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INTRODUCTION

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  • Viral hepatitis refers to the clinically important hepatotropic viruses responsible for hepatitis A (HAV), hepatitis B (HBV), delta hepatitis, hepatitis C (HCV), and hepatitis E.

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HEPATITIS A

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  • HAV infection usually produces a self-limited disease and acute viral infection, with a low fatality rate, and confers lifelong immunity.

  • HAV infection primarily occurs through transmission by the fecal-oral route, person-to-person, or by ingestion of contaminated food or water. The incidence of HAV correlates directly with low socioeconomic status, poor sanitary conditions, and overcrowding. Rates of HAV infection have increased among international travelers, injection drug users, and men who have sex with men.

  • The disease exhibits three phases: incubation (averaging 28 days, range 15–50 days), acute hepatitis (generally lasting 2 months), and convalescence. Nearly all individuals will have clinical resolution within 6 months of the infection, and a majority will have done so by 2 months. HAV does not lead to chronic infections.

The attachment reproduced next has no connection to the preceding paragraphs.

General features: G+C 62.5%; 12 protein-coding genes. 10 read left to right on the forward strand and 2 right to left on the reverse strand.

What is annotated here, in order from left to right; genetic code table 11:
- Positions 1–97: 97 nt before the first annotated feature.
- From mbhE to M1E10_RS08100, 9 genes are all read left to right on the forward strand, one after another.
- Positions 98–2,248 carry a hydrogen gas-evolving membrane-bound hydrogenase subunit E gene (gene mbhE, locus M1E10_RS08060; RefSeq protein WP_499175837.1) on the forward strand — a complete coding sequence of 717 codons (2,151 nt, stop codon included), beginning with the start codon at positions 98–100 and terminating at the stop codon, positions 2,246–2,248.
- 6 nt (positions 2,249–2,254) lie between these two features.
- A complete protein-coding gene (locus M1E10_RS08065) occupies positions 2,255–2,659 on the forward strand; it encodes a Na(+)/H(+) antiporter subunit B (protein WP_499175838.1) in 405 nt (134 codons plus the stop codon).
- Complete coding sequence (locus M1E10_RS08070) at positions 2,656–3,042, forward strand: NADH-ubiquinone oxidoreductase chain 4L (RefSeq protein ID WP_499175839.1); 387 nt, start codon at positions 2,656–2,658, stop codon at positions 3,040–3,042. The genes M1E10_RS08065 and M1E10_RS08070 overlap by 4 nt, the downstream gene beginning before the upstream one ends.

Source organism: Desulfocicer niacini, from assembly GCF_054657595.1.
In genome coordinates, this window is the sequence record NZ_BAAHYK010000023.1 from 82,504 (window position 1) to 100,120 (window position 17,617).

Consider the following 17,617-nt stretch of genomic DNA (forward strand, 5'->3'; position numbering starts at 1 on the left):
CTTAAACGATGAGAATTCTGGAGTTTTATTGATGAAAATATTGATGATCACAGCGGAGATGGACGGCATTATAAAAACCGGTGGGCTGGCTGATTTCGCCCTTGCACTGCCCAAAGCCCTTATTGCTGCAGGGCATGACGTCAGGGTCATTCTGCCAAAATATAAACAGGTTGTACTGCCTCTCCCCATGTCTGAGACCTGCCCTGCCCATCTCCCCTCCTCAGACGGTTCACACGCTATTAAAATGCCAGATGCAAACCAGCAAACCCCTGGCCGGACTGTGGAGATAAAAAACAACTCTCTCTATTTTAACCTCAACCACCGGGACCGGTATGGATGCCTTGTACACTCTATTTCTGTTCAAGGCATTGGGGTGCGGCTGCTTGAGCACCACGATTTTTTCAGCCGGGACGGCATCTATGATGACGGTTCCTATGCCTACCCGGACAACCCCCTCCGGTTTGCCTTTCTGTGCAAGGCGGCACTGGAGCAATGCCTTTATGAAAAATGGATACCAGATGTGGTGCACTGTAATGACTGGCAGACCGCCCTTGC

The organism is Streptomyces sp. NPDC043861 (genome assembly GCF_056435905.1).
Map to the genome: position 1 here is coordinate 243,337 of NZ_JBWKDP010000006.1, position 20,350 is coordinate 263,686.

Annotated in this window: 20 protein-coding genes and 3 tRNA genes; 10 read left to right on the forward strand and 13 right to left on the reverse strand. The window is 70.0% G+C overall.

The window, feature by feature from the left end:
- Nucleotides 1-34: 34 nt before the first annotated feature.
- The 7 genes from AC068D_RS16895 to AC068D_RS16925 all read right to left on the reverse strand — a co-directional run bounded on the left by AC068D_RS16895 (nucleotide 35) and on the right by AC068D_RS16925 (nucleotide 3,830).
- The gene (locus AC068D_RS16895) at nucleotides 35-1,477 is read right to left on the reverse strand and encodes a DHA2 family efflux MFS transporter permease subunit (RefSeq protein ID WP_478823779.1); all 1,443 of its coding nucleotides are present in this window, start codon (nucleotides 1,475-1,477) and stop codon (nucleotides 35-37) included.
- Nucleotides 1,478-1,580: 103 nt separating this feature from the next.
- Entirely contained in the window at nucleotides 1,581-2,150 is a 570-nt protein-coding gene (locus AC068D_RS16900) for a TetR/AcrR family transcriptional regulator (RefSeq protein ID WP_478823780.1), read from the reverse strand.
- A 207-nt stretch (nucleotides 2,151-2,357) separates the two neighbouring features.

• The clinical presentation of HAV infection is given in Table 25–1. Children younger than 6 years are typically asymptomatic.

  • The diagnosis of acute HAV infection is based on clinical criteria of acute onset of fatigue, abdominal pain, loss of appetite, intermittent nausea and vomiting, jaundice or elevated serum aminotransferase levels, and serologic testing for immunoglobulin (Ig) M anti-HAV.

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Table Graphic Jump Location
TABLE 25–1Clinical Presentation of Acute Hepatitis A
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TREATMENT

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  • Goals of Treatment: Complete clinical resolution, including reducing complications, normalization of liver function, and reductioning infectivity and transmission. No specific treatment options exist for HAV. Management of HAV infection is primarily supportive. Steroid use is not recommended.

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PREVENTION

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  • The spread of HAV can be best controlled by avoiding exposure. The most important measures to avoid exposure include good handwashing techniques and good personal hygiene practices.

  • The current vaccination strategy in the United States includes vaccinating all children at 1 year of age. Groups who should receive HAV vaccine are shown in Table 25–2.

  • Three inactivated virus vaccines are currently licensed in the ...

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